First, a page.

A Delicate Strength

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Rocky Mountain National Park

Rocky Mountain National Park

Above the tree line, frigid wind, snow and ice sever all but the most adapted life forms.

In this harsh environment, against all expectation, alpine wildflowers paint the rocky terrain with vibrant hues of pink, purple, white and yellow:

National Park Service, Rocky Mountain National Park Alpine Flower
Rocky Mountain National Park Alpine Flower

Colors we typically associate with femininity–

certainly not our definition of rugged.
 
 
Courtesy Andy Baird, Travels with Gertie
Courtesy Andy Baird, Travels with Gertie

Though the largest clusters are one to two inches tall and less than a foot in diameter, most are miniscule–those pictured here, just an eighth of an inch! These tiny beauties have the power to attract attention despite intense competition from endless mountain views and pristine open skies:

Miniature stature we typically deem picayune–
certainly not our definition of majestic.

Sometimes needing several years to produce their brilliant best, they bloom as long as they’re able, which is sometimes just a day, a week, perhaps a month at most, then rest for the long winter. If damaged by caribou, moose or tourist, it may take years to recover the wound.

This level of productivity we might typically judge as insubstantial, flimsy–certainly not our definition of efficient or prolific.

Yet who among us could survive the throes of an alpine home?

Rocky Mountain National Park – National Park Service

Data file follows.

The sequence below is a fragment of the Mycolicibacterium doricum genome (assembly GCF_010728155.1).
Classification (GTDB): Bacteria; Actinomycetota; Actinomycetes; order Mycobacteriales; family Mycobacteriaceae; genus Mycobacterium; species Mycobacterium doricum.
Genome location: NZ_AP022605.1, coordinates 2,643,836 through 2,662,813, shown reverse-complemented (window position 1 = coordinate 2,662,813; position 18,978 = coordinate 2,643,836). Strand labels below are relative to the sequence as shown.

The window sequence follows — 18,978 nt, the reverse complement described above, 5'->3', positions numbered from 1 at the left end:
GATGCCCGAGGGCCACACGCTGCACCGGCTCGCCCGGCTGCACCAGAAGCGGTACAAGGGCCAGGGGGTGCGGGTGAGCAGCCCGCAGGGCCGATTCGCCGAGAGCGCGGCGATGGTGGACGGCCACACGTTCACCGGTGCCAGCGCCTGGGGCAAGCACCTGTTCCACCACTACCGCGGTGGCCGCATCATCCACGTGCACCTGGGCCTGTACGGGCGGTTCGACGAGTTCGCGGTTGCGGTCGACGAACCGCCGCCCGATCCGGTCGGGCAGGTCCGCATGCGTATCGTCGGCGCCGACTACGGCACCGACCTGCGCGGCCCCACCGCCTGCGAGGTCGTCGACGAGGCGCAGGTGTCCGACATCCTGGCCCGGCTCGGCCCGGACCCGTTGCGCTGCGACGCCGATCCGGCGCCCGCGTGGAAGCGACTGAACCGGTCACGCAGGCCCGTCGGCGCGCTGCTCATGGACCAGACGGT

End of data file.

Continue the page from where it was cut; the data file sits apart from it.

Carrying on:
How is it, then, these dainty fairies thrive amidst frozen, barren, wind-torn and rocky terrain?

Their roots run deep.

Burrowing, tapping into resources in earth’s safe bosom, their roots run deep–some as deep as ten feet below the surface. For a one-inch plant, a ten-foot root is a ratio of 1:120. Comparatively, the stately oak, symbol of strength and longevity, would need a root system at least 8,400 feet deep to match this ratio.

These deep roots are an amazing feat of strength and adaptability for these accomplished dwarf flora, completely unseen to the casual observer.

There are people who are alpine wildflowers.

ChildOnStepfromPhotosdotcom
There are people born in the barren, frozen, rocky terrain of abusive homes, people who grew in the frigid winds of neglect.

There are people who dug deep to survive, to find nourishment, people who found a way, against all odds, to bloom.

elderly hands with blossom
Their blooms may seem frail, insignificant to some.

Their blooms may be fleeting.

It may take a long time for them to recover when they suffer fresh wounds.

Yet they not only survive the uninhabitable, they forge a way to bring delicate beauty to a barren world.

Firm pressure without, driving roots deeper, they overcome adversity by becoming deeply rooted in Love’s safe bosom.

Drawing sustenance from Love’s deeply flowing waters, they are a living testament to the paradox of strength from weakness, of beauty from ashes, of value from wasteland, of life from certain death.

Let those richly blessed with supportive families and nurtured in attentive and caring homes, take heed to not rush to judgment of those who take a lifetime to bloom, who bloom tiny and tender, or who bloom just a moment in time.

A Safe Place
A Safe Place

Rather, let us respect the depth of their ingenuity, their soul-strength, tenacity and resourcefulness.

Let us learn from the depth of their relationship with their Heart-healer, their awareness of life’s essentials and sensitivity to harm.

Let us recognize variations of our standard definitions of rugged, majestic, efficient and prolific.

Most of all, let us be gentle in our relations with others, for we are each awesome in our own way.

A bruised reed he will not break, and a smoldering wick he will not snuff out. In faithfulness he will bring forth justice–Isaiah 42:3

©Joan T Warren

12 responses »

  1. Pingback: Where do you Flourish? | Jacqui Senn

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